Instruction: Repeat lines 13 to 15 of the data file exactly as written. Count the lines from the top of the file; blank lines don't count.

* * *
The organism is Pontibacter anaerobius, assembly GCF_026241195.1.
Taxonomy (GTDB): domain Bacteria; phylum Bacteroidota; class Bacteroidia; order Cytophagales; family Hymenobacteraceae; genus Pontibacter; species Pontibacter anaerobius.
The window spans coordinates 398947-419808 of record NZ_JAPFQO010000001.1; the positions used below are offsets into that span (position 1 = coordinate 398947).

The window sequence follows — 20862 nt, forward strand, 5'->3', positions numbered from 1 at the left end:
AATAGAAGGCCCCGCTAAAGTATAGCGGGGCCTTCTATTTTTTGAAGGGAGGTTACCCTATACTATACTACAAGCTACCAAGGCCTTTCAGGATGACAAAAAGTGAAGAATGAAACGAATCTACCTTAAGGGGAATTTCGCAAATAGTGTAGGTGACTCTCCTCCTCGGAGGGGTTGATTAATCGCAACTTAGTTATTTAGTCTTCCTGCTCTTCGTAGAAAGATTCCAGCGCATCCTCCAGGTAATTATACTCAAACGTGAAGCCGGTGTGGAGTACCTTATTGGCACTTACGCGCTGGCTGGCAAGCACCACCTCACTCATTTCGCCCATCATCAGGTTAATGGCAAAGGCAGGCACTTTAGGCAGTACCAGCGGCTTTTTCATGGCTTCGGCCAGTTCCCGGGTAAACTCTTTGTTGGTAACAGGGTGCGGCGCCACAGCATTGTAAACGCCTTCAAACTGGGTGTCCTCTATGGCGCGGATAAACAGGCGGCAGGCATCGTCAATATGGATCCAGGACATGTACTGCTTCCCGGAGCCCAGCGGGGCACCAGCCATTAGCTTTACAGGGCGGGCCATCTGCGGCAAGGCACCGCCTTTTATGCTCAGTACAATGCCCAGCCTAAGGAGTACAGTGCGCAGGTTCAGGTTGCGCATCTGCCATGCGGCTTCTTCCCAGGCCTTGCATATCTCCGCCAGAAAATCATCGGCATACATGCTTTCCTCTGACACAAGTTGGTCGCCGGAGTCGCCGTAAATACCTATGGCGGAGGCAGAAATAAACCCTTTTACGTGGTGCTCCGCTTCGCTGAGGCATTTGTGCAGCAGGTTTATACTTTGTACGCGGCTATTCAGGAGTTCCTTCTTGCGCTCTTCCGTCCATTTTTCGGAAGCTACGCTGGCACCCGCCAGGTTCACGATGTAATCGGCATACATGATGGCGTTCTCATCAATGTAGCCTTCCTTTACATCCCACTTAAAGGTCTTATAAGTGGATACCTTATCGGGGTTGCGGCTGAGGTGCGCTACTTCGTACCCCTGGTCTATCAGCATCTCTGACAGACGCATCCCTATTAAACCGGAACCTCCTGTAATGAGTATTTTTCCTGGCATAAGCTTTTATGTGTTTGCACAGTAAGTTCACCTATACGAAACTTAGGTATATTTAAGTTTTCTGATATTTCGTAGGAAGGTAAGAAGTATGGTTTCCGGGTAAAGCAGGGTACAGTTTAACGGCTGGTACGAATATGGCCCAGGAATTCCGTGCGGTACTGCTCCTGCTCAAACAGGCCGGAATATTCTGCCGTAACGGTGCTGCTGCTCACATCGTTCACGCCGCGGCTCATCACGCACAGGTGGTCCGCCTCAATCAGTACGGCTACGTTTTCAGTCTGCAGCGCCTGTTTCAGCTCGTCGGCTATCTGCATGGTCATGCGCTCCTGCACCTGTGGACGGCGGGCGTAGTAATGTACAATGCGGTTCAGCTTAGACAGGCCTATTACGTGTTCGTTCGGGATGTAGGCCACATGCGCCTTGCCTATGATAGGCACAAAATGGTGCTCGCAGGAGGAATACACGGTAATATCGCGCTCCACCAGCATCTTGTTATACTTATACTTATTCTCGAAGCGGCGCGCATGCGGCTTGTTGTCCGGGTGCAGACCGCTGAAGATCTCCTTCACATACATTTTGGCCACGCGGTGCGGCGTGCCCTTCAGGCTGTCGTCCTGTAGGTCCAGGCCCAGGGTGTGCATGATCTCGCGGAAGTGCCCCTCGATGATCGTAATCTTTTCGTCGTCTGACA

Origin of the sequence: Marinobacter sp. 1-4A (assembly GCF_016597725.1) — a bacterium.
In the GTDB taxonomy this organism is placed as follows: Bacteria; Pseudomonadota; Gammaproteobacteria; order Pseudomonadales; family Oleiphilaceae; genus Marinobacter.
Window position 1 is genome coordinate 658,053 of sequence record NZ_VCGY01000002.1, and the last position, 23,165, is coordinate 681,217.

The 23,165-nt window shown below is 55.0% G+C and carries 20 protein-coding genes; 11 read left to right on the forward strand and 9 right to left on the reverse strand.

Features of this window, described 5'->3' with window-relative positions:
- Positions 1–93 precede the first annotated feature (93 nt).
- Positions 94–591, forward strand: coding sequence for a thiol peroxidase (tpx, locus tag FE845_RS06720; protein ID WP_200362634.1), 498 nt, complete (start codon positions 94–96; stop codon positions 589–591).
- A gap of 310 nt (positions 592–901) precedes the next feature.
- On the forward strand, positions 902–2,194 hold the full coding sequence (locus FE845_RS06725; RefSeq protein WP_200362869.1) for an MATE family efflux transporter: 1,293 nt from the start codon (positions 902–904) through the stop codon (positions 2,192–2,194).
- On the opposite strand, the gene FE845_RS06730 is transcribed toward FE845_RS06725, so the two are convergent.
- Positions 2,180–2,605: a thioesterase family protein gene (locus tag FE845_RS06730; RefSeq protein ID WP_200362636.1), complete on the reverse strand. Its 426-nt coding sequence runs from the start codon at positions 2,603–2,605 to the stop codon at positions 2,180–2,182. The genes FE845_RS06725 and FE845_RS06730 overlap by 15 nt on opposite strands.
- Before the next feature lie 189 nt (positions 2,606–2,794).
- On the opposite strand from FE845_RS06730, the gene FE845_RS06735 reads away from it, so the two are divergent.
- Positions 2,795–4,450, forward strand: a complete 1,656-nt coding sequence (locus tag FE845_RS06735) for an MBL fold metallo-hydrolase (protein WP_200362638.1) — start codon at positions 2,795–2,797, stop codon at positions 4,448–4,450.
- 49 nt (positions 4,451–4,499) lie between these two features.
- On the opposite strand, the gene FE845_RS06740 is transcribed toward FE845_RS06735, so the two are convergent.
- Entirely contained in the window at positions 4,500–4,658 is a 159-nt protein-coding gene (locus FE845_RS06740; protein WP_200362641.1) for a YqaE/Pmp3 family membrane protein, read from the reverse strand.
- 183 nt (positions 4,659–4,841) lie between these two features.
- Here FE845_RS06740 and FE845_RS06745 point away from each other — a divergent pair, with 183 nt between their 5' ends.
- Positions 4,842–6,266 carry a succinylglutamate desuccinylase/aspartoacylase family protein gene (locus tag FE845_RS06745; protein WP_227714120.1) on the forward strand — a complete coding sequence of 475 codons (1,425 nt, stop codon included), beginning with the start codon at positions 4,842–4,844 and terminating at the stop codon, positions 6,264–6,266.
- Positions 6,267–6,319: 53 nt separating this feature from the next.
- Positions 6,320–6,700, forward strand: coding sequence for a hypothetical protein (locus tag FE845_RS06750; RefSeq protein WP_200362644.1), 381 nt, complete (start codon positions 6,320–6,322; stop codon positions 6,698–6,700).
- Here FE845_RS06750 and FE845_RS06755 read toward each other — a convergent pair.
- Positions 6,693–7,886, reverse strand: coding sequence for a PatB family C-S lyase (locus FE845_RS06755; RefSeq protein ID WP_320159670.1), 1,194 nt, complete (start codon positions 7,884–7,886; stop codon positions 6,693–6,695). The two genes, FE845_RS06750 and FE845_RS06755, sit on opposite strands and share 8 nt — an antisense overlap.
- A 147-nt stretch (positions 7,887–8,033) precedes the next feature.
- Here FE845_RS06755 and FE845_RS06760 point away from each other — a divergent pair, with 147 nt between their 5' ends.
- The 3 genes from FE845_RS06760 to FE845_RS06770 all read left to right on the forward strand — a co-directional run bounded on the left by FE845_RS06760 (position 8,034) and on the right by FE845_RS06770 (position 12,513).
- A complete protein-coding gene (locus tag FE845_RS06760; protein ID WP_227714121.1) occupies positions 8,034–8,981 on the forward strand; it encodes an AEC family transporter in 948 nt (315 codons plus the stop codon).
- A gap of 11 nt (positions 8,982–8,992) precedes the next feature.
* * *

- A gap of 310 nt (positions 592–901) precedes the next feature.
- On the forward strand, positions 902–2,194 hold the full coding sequence (locus FE845_RS06725; RefSeq protein WP_200362869.1) for an MATE family efflux transporter: 1,293 nt from the start codon (positions 902–904) through the stop codon (positions 2,192–2,194).
- On the opposite strand, the gene FE845_RS06730 is transcribed toward FE845_RS06725, so the two are convergent.